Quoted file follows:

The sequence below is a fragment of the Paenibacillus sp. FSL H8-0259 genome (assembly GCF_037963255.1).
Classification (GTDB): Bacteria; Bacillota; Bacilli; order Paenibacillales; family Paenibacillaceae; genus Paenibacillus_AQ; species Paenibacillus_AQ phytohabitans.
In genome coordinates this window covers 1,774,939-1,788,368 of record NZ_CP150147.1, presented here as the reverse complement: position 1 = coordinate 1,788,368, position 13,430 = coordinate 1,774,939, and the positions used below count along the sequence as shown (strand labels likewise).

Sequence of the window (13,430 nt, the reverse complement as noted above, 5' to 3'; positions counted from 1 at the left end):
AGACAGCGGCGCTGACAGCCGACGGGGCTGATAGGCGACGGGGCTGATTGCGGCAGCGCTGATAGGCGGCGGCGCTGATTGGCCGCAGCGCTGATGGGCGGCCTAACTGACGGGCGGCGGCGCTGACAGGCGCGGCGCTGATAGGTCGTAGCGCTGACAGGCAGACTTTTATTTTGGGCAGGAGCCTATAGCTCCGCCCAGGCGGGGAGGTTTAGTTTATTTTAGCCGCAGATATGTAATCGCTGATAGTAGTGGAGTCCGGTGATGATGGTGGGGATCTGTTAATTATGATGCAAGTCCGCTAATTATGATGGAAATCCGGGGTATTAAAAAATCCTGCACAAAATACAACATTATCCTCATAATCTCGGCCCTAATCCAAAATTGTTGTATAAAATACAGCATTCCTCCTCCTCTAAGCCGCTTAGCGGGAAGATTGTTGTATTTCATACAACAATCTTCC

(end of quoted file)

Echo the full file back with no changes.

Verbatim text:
The sequence below is a fragment of the Paenibacillus sp. FSL H8-0259 genome (assembly GCF_037963255.1).
Classification (GTDB): Bacteria; Bacillota; Bacilli; order Paenibacillales; family Paenibacillaceae; genus Paenibacillus_AQ; species Paenibacillus_AQ phytohabitans.
In genome coordinates this window covers 1,774,939-1,788,368 of record NZ_CP150147.1, presented here as the reverse complement: position 1 = coordinate 1,788,368, position 13,430 = coordinate 1,774,939, and the positions used below count along the sequence as shown (strand labels likewise).

Sequence of the window (13,430 nt, the reverse complement as noted above, 5' to 3'; positions counted from 1 at the left end):
AGACAGCGGCGCTGACAGCCGACGGGGCTGATAGGCGACGGGGCTGATTGCGGCAGCGCTGATAGGCGGCGGCGCTGATTGGCCGCAGCGCTGATGGGCGGCCTAACTGACGGGCGGCGGCGCTGACAGGCGCGGCGCTGATAGGTCGTAGCGCTGACAGGCAGACTTTTATTTTGGGCAGGAGCCTATAGCTCCGCCCAGGCGGGGAGGTTTAGTTTATTTTAGCCGCAGATATGTAATCGCTGATAGTAGTGGAGTCCGGTGATGATGGTGGGGATCTGTTAATTATGATGCAAGTCCGCTAATTATGATGGAAATCCGGGGTATTAAAAAATCCTGCACAAAATACAACATTATCCTCATAATCTCGGCCCTAATCCAAAATTGTTGTATAAAATACAGCATTCCTCCTCCTCTAAGCCGCTTAGCGGGAAGATTGTTGTATTTCATACAACAATCTTCC